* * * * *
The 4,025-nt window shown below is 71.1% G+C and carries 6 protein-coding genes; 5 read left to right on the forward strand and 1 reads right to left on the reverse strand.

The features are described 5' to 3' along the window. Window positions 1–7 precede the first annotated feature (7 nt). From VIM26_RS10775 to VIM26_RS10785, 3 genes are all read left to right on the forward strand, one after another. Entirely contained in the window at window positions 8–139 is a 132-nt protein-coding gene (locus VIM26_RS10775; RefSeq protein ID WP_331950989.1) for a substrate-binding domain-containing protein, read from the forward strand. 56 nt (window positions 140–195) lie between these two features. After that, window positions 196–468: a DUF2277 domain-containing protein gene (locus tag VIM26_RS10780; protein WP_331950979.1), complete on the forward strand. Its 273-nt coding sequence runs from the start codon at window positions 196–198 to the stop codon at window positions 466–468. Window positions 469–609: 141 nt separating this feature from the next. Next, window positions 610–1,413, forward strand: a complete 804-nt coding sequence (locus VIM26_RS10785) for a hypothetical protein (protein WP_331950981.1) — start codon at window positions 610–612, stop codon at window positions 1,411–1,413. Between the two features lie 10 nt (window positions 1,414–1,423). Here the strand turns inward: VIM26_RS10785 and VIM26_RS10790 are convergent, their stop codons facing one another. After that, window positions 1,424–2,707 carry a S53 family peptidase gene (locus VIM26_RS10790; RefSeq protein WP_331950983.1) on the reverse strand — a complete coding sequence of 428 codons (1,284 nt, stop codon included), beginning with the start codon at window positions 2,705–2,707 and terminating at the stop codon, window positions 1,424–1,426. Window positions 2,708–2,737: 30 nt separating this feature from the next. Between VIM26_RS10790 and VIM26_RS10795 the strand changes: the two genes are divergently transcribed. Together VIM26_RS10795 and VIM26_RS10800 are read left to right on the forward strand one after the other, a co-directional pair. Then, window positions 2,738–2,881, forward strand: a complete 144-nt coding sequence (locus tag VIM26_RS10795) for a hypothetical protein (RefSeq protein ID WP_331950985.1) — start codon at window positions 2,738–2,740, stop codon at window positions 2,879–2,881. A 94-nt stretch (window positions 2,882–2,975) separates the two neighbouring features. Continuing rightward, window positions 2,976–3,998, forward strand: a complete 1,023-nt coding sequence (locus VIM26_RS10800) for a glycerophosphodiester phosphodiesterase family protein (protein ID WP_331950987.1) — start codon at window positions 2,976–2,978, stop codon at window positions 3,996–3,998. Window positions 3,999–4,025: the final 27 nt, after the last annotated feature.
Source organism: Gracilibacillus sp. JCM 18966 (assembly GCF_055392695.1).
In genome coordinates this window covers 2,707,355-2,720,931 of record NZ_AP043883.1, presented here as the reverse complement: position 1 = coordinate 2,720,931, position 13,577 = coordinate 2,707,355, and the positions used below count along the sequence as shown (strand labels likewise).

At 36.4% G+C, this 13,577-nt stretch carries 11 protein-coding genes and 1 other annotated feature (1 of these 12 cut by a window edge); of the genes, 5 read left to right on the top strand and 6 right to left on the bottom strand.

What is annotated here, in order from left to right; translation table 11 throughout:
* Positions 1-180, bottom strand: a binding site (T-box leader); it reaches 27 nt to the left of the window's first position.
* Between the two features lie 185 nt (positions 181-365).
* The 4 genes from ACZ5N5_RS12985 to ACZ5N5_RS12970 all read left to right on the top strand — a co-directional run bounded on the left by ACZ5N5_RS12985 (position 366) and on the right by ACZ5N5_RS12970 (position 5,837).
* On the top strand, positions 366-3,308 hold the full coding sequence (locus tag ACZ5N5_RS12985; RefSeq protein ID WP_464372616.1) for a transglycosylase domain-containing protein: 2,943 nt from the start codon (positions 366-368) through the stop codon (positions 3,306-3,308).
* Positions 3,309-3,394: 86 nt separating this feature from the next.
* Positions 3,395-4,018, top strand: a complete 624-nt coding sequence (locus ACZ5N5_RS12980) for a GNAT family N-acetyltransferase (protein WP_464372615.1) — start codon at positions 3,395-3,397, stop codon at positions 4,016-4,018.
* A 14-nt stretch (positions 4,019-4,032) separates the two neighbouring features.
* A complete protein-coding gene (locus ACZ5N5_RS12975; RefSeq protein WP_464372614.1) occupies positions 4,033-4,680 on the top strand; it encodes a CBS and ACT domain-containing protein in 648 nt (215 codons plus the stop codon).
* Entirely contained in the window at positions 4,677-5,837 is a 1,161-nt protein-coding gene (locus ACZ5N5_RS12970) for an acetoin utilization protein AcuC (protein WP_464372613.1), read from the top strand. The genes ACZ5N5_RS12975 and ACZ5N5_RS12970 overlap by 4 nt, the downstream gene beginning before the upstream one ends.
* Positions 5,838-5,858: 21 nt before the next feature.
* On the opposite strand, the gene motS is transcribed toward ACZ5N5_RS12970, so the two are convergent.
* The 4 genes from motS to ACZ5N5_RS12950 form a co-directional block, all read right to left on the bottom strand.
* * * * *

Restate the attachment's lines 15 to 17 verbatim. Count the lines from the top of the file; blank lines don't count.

* Entirely contained in the window at positions 4,677-5,837 is a 1,161-nt protein-coding gene (locus ACZ5N5_RS12970) for an acetoin utilization protein AcuC (protein WP_464372613.1), read from the top strand. The genes ACZ5N5_RS12975 and ACZ5N5_RS12970 overlap by 4 nt, the downstream gene beginning before the upstream one ends.
* Positions 5,838-5,858: 21 nt before the next feature.
* On the opposite strand, the gene motS is transcribed toward ACZ5N5_RS12970, so the two are convergent.